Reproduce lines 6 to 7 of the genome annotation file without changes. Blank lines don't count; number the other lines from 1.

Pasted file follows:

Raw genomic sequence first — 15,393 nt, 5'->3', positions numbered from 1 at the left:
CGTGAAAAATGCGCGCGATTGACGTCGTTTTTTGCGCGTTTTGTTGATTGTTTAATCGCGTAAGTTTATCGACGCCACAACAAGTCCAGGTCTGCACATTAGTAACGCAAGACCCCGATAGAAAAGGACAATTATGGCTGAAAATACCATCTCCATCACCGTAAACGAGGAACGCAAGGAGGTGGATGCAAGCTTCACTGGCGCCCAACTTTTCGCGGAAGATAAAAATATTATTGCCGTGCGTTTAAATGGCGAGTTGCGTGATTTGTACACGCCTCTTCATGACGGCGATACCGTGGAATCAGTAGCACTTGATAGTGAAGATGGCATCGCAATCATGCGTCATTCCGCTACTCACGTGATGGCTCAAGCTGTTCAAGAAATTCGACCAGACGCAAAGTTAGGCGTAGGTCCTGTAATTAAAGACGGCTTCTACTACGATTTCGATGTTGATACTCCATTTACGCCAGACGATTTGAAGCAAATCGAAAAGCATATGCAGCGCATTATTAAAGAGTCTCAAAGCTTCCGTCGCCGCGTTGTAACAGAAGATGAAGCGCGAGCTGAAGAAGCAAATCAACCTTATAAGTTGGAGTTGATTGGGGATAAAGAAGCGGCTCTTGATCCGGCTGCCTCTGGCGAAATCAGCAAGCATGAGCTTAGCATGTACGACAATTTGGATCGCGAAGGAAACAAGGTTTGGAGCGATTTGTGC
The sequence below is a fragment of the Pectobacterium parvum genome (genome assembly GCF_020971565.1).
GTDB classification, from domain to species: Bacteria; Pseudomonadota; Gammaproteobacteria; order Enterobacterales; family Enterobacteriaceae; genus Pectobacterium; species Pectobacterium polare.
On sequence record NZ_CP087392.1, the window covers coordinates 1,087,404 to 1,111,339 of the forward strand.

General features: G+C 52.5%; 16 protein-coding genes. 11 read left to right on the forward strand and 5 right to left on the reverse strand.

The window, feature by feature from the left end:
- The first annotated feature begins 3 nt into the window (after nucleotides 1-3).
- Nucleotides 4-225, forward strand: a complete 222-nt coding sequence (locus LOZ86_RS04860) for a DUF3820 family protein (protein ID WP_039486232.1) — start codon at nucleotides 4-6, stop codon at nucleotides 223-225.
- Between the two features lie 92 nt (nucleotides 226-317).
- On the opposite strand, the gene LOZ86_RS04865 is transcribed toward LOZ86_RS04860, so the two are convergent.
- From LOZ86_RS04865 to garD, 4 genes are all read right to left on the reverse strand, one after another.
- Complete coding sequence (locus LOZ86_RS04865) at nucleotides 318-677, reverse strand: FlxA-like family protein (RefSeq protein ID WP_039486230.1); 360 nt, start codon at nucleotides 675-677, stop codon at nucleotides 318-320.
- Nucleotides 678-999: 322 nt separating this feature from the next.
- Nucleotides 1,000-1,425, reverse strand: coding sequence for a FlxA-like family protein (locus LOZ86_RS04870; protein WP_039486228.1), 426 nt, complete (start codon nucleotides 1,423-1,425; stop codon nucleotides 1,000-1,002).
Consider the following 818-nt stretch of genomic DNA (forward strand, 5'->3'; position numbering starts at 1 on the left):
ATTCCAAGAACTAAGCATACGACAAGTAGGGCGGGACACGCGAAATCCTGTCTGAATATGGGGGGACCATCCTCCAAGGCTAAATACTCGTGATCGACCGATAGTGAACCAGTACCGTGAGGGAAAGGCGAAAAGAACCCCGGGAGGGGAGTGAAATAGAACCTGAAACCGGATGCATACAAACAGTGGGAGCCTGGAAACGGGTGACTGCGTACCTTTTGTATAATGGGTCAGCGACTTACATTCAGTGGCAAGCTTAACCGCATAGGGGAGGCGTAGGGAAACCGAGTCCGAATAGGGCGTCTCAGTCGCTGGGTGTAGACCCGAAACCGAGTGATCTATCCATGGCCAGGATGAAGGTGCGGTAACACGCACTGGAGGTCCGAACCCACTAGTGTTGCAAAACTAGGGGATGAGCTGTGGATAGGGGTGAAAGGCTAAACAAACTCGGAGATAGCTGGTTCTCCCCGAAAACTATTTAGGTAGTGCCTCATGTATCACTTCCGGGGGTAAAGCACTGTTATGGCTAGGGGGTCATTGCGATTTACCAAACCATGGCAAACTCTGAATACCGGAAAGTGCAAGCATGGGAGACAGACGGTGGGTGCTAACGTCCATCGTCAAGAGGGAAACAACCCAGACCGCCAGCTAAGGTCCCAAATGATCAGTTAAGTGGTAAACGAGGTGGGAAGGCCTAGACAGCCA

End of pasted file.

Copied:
General features: G+C 52.5%; 16 protein-coding genes. 11 read left to right on the forward strand and 5 right to left on the reverse strand.

The window, feature by feature from the left end: